Generators need to run smoothly and efficiently to effectively power necessary equipment. However, there are a few common problems generators encounter that facility managers, OEMs and owners should be aware of in order to prevent downtime.
Common generator problem no. 1: Neglected maintenance
The single most common generator problem is neglected maintenance. Think of the engine on an industrial generator the same as you would the engine in your car. It is well known that there are going to be problems if you don’t check the engine’s components for wear and tear in addition to preventative maintenance.
Proper engine maintenance is key to running your generator efficiently. Having a maintenance plan that coincides with the manufacturer and distributor’s recommendations will often comprise of routine, semi-annual and annual generator services. Often, this entails inspections and service to your:
• Cooling system
• Fuel system
• Air induction and exhaust
• Lube oil system
• Starting system
• Engine monitors, safety controls and control panel
• Automatic transfer switch
• Oil and fuel filter changes
• Water separator maintenance
• And more
Part of a proper maintenance plan is an annual load bank test. It will eliminate wet stacking in diesel generators by burning off un-burnt fuel, oil and carbon in the cylinders and exhaust system. It also will exercise and test the unit’s fuel and cooling systems and evaporate moisture from inside the generator and engine.
Common generator problem no. 2: Improper sizing and load
A common mistake is improper sizing of an industrial generator. Businesses often want to buy a larger generator than what is needed for their application as a way to scale for future needs. Unfortunately, running a generator with too light of a load can result in serious damage and wasteful inefficiencies. Whenever the generator is running, you have to utilize at least 35% of the load capabilities. Engine distributors commonly run into issues where a client says they will add additional equipment in the near future. Unfortunately, if it doesn’t happen fast enough, the generator they just purchased will run inefficiently and may see damage.
A prominent issue that results from improper loading is wet stacking. This commonly occurs when a generator doesn’t operate with a large enough load. As a result, the engine’s operating temperature doesn’t get hot enough for the expansion joints in the exhaust system to seal up properly. Running too light of a load doesn’t entirely burn the diesel fuel completely, allowing wet fuel to pool in the engine stack. Together, these issues allow wet fuel to leak through the exhaust, which can lead to major problems such as destructive fires.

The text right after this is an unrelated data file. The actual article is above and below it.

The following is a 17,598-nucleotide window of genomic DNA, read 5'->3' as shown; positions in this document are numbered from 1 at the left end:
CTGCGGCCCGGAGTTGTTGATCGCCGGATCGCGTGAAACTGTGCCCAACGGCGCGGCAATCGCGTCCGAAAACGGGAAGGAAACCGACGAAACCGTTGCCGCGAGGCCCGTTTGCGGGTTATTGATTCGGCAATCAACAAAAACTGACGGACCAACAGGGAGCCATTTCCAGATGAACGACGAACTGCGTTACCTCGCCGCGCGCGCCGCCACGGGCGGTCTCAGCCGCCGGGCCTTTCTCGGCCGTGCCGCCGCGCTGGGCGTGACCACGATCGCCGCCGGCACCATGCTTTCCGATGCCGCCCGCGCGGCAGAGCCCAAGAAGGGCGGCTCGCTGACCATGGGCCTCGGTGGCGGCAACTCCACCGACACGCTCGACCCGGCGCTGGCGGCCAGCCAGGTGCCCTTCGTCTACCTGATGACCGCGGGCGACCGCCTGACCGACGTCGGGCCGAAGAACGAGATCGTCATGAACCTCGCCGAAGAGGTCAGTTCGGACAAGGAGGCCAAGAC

Common generator problem no. 3: Fuel supply
Often, operators do not supply enough fuel when in operation. The obvious effect resulting from a lack of fuel is the generator shutting down because there is nothing to burn for power, but another, less thought of effect is the intake of air into the fuel system. Additionally, not running your generator on a regular basis can cause air in the fuel system. This can shut down a diesel generator due to tighter tolerances on Tier 4 fuel systems.
Businesses that don’t implement a regular maintenance plan combined with a lack of regular usage tend to have stagnant fuel in the tank. Stagnant fuel results in water condensation, which in turn, causes an acceleration of microbiological growth. This creates contamination and damaging sludge to appear, which can hurt fuel filters, create clogs and cause leaks.
Solutions to common generator problems
The easy solution to most generator problems is found in regular maintenance. Generator owners should have a planned service agreement with a company they trust. A planned service agreement is the key solution for mitigating and preventing problems associated with generators in industrial settings. Furthermore, working with the generator manufacturer and distributor will outline proper usage to ensure the correct load amounts are used regularly.
Trust the generator experts and work closely with them to ensure your generator runs when it’s needed, how it’s needed.
This article was originally published on the CK Power learning center and can be found here.
Clayton Costello has been working at CK Power for over 5 years with a focus in account management and operations.
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